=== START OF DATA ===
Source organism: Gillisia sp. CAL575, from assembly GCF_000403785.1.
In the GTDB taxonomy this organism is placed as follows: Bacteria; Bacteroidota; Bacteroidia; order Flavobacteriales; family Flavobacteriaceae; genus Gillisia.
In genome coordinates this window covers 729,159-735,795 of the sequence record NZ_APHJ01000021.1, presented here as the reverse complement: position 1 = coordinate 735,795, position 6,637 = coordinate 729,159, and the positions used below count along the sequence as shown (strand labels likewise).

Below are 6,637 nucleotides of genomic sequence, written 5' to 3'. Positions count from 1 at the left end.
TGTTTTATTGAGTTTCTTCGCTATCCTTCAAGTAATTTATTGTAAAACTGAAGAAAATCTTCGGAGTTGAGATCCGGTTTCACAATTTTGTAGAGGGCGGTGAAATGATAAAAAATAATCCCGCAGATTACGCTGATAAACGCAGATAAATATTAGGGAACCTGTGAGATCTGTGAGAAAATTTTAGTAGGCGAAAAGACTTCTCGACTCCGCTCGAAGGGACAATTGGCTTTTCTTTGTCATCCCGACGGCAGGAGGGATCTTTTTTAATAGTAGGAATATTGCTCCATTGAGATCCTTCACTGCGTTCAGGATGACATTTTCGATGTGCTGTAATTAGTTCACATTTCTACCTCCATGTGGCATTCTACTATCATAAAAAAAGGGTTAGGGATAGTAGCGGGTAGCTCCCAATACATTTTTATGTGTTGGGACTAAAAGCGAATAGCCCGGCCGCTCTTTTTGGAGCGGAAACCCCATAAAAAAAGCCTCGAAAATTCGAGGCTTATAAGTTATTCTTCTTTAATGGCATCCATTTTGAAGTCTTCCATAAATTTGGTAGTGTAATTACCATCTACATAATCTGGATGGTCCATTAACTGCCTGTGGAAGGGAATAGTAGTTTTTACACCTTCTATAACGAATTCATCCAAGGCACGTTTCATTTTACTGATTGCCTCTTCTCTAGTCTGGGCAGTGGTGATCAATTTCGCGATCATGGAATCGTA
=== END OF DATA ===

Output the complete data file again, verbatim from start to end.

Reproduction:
Source organism: Gillisia sp. CAL575, from assembly GCF_000403785.1.
In the GTDB taxonomy this organism is placed as follows: Bacteria; Bacteroidota; Bacteroidia; order Flavobacteriales; family Flavobacteriaceae; genus Gillisia.
In genome coordinates this window covers 729,159-735,795 of the sequence record NZ_APHJ01000021.1, presented here as the reverse complement: position 1 = coordinate 735,795, position 6,637 = coordinate 729,159, and the positions used below count along the sequence as shown (strand labels likewise).

Below are 6,637 nucleotides of genomic sequence, written 5' to 3'. Positions count from 1 at the left end.
TGTTTTATTGAGTTTCTTCGCTATCCTTCAAGTAATTTATTGTAAAACTGAAGAAAATCTTCGGAGTTGAGATCCGGTTTCACAATTTTGTAGAGGGCGGTGAAATGATAAAAAATAATCCCGCAGATTACGCTGATAAACGCAGATAAATATTAGGGAACCTGTGAGATCTGTGAGAAAATTTTAGTAGGCGAAAAGACTTCTCGACTCCGCTCGAAGGGACAATTGGCTTTTCTTTGTCATCCCGACGGCAGGAGGGATCTTTTTTAATAGTAGGAATATTGCTCCATTGAGATCCTTCACTGCGTTCAGGATGACATTTTCGATGTGCTGTAATTAGTTCACATTTCTACCTCCATGTGGCATTCTACTATCATAAAAAAAGGGTTAGGGATAGTAGCGGGTAGCTCCCAATACATTTTTATGTGTTGGGACTAAAAGCGAATAGCCCGGCCGCTCTTTTTGGAGCGGAAACCCCATAAAAAAAGCCTCGAAAATTCGAGGCTTATAAGTTATTCTTCTTTAATGGCATCCATTTTGAAGTCTTCCATAAATTTGGTAGTGTAATTACCATCTACATAATCTGGATGGTCCATTAACTGCCTGTGGAAGGGAATAGTAGTTTTTACACCTTCTATAACGAATTCATCCAAGGCACGTTTCATTTTACTGATTGCCTCTTCTCTAGTCTGGGCAGTGGTGATCAATTTCGCGATCATGGAATCGTA